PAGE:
Travel: Japanese Nostalgic Car’s First True California Touge
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Japanese Nostalgic Car’s First True California Touge

By Andrew Schneider
May 20, 2015
9 comments

Photography by Andrew Schneider

On a beautiful Saturday afternoon, I joined 20 drivers for 7 hours, winding through one of the most exciting routes I’ve experienced. On that day, Ben Hsu, owner and editor of Japanese Nostalgic Car, brought his dream to life: a true “Touge” rally in Southern California.

Patrick Strong, the coordinator for Santa Monica Sports Car Club, assisted Ben in putting together an extensive course that would challenge drivers in every way. Ben felt an obligation to create an event for Japanese enthusiasts, one that would truly resonate within the tight-knit community.

Historic events like the Mille Miglia inspired Ben to give the Japanese nostalgic car community a similar experience. So off he went, spending many nights carefully planning the Touge California—it took an entire year and a half to bring this event to fruition!

For those of you unfamiliar with the Japanese word touge, it means “pass”. These mountain passes are quite common in Japan and serve the purpose of decreasing elevation in the road. As these twists and turns were built into the mountain, Japanese enthusiasts took to these passes for driving pleasure—and has the entire sport of drifting, not to mention the world-renown anime franchise Initial D, as proof of the touge’s allure.

Ben Hsu & Patrick Strong went above and beyond to emulate a touge course in Southern California. The course started in Thousand Oaks, and ended in Torrance at the Toyota Museum.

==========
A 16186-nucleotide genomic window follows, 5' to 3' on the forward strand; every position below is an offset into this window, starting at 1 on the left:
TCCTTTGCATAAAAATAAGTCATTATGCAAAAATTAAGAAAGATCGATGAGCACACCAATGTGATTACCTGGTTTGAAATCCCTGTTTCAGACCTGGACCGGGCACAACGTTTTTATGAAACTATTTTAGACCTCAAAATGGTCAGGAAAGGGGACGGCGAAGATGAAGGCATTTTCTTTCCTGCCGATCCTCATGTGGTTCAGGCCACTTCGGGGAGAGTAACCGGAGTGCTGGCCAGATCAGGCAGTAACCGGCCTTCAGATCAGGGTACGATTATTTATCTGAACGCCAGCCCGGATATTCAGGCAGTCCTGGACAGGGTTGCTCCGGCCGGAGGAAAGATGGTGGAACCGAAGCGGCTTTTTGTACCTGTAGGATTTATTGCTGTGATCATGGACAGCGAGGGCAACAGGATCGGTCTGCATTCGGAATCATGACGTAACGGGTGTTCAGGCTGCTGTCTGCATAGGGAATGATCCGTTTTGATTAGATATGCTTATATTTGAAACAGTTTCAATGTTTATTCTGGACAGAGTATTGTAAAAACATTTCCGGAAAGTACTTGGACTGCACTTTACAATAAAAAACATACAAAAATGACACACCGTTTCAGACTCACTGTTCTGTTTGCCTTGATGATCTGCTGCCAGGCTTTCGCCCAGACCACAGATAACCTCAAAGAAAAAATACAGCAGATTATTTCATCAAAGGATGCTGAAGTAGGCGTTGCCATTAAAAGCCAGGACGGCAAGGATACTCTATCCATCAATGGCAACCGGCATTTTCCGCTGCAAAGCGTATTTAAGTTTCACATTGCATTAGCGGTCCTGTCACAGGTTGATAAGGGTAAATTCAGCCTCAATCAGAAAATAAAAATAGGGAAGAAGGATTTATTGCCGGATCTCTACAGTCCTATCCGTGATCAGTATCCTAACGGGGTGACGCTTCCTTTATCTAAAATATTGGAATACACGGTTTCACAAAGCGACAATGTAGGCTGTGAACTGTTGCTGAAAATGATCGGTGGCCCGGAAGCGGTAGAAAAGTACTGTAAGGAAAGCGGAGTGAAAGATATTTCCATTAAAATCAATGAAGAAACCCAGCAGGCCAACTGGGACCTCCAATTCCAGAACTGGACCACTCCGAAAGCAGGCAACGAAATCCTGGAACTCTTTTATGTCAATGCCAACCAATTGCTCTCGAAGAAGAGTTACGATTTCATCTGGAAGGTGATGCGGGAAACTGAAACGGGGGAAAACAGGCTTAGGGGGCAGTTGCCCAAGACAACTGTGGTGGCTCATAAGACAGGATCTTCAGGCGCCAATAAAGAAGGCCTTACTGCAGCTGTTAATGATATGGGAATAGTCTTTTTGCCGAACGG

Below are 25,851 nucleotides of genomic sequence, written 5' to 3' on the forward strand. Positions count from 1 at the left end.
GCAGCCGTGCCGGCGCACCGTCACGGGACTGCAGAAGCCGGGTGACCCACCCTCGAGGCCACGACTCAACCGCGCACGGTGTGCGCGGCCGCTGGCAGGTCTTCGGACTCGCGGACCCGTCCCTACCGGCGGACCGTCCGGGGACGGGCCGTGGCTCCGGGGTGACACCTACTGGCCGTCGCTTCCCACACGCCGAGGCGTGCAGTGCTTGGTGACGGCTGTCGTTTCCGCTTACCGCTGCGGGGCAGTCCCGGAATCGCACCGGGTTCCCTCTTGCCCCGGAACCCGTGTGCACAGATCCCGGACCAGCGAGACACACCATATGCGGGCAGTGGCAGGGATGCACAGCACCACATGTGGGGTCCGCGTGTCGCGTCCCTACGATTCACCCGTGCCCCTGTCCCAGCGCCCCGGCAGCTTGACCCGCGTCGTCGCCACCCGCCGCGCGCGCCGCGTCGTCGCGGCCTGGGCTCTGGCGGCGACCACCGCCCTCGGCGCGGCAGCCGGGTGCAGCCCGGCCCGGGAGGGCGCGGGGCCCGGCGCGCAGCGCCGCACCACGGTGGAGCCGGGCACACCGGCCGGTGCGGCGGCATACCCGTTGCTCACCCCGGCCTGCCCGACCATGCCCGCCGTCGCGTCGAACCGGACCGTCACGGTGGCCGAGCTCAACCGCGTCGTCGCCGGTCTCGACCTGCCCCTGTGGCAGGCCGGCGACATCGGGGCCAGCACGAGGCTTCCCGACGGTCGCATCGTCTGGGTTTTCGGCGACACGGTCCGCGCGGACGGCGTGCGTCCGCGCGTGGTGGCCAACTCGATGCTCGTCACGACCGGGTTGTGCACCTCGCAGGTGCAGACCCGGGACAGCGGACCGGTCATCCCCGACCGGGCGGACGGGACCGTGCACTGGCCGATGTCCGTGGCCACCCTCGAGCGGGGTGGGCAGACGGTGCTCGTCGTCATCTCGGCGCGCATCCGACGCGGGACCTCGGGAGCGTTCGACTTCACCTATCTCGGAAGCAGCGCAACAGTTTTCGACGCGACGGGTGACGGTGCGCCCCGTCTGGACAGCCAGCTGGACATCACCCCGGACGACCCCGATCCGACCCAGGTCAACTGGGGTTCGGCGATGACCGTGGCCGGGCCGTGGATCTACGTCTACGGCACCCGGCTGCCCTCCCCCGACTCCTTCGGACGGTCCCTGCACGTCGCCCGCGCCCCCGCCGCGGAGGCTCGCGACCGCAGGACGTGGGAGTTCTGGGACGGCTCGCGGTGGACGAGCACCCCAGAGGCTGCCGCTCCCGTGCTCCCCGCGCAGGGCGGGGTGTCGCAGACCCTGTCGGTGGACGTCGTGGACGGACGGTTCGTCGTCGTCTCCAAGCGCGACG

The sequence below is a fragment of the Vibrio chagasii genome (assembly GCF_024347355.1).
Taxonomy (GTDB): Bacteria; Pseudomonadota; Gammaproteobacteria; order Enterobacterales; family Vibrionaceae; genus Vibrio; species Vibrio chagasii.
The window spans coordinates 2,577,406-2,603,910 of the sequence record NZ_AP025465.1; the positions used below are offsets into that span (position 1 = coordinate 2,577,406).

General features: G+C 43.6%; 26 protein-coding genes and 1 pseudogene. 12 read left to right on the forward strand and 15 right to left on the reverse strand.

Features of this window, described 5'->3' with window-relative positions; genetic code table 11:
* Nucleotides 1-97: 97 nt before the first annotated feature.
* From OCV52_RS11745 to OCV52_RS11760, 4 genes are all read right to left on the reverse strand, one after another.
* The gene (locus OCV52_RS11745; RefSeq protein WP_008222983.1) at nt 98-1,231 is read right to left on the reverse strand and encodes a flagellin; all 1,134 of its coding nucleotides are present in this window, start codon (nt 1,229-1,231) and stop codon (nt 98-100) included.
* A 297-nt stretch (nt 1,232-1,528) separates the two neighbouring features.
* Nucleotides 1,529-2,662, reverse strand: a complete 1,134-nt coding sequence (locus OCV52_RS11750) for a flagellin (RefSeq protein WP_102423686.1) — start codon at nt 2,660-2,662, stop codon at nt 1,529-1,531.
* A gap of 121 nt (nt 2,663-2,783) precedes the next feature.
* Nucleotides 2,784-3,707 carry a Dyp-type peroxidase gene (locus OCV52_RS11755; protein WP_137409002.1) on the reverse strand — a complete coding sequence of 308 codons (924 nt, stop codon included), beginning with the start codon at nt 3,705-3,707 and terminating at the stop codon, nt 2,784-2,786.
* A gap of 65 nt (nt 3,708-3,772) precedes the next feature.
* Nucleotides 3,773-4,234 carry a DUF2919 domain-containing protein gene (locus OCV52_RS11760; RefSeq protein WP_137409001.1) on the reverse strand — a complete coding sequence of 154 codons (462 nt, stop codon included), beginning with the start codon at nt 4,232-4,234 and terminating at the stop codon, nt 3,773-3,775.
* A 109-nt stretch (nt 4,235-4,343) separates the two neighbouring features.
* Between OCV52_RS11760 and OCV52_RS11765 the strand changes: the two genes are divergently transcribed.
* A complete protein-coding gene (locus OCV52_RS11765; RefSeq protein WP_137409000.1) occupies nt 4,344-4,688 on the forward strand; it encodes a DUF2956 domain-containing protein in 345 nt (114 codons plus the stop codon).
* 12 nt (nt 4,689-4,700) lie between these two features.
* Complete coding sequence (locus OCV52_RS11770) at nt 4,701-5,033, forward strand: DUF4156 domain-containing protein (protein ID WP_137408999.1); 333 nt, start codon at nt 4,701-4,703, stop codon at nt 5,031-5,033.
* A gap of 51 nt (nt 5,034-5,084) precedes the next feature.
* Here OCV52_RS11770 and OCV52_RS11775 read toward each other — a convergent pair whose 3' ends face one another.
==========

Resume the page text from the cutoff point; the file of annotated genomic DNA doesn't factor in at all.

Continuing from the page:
At the starting point, drivers were provided with a freshly baked cookie, a pamphlet with directions, and an envelope that held routes around some of the most challenging sections of driving. If the driver chose to open the envelope, and thus not complete the full rally course, they would be denied proof of completion. I am happy to report that everyone completed safely!

The cars involved ranged from a first generation Honda Accord (with a two speed automatic transmission!) to a huge Toyota Century sedan, all the way to a C10 Nissan Skyline. Its noise was captivating, as the sounds of its sidedraft carburetors popped against the mountainside.

Ben and Japanese Nostalgic Car will hold events like this again in the future. It’s because of people like Ben and Patrick that keep wonderful nostalgia—so-called “J-tin”—on the road. These cars were built to drive, flow through corners, and provide unmatched excitement.

As the market for Japanese classics continues to flourish in the U.S., Ben and the rest of the community will be there, willing to dedicate the time and energy to unite true enthusiasts of Japanese classics.

You can see more of Andrew Schnieder’s pictures on his flickr and on instagram. 

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9 Comments on "Japanese Nostalgic Car’s First True California Touge"

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John Williams
John Williams